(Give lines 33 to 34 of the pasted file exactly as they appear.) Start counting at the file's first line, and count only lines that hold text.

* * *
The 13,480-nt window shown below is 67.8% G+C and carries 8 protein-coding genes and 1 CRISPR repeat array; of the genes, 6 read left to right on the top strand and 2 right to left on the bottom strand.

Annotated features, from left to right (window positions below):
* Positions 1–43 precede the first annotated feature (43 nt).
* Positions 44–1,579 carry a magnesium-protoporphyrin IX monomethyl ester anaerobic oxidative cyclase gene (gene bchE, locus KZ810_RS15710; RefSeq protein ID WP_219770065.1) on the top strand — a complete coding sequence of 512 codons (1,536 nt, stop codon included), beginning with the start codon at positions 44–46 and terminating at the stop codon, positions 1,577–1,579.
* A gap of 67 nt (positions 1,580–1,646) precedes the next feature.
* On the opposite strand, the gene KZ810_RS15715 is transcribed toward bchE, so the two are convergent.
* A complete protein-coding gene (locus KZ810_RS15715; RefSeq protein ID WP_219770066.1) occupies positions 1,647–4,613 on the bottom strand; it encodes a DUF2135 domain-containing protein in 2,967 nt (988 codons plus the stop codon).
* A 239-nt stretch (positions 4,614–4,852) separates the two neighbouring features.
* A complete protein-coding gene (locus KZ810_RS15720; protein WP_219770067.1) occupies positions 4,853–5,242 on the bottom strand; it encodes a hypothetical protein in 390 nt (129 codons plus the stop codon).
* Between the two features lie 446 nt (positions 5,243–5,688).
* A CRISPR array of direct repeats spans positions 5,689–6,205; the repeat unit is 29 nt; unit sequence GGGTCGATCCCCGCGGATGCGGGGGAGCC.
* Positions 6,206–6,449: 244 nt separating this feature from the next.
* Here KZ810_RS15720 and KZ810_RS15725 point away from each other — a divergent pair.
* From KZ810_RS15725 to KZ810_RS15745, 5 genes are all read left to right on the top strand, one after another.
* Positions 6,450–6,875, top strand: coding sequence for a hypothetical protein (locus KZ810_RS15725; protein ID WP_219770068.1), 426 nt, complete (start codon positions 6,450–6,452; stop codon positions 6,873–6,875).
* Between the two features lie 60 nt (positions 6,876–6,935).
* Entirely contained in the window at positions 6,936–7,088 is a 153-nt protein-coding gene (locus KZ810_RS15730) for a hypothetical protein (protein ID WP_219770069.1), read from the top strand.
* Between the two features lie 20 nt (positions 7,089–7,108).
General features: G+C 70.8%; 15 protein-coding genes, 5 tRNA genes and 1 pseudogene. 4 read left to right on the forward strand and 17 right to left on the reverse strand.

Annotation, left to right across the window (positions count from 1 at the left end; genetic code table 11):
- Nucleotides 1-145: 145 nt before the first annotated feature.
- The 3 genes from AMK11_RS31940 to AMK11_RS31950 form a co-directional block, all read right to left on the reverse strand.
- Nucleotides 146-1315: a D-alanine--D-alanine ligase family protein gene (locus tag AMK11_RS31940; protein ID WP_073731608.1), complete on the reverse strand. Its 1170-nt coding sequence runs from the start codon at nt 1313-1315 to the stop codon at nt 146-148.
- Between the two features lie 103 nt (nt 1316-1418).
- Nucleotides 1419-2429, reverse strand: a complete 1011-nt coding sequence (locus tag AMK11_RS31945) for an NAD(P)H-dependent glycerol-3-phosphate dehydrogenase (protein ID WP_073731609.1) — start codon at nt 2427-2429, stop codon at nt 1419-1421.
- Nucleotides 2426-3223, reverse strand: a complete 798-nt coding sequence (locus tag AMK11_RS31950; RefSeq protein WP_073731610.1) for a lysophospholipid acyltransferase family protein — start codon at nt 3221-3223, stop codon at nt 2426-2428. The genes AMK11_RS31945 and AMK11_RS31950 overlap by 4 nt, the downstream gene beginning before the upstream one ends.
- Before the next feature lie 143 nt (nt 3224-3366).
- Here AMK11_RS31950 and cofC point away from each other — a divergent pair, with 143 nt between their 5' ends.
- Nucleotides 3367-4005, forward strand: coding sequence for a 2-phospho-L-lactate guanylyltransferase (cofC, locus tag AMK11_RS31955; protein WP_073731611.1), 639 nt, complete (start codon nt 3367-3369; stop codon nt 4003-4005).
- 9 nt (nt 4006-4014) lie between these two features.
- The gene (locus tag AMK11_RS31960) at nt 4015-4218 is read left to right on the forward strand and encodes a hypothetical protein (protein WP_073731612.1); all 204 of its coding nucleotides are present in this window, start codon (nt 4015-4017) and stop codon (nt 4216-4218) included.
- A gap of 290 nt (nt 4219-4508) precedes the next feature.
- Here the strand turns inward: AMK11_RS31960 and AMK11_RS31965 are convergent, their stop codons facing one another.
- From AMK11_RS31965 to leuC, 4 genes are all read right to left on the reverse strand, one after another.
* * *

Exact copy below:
- Here the strand turns inward: AMK11_RS31960 and AMK11_RS31965 are convergent, their stop codons facing one another.
- From AMK11_RS31965 to leuC, 4 genes are all read right to left on the reverse strand, one after another.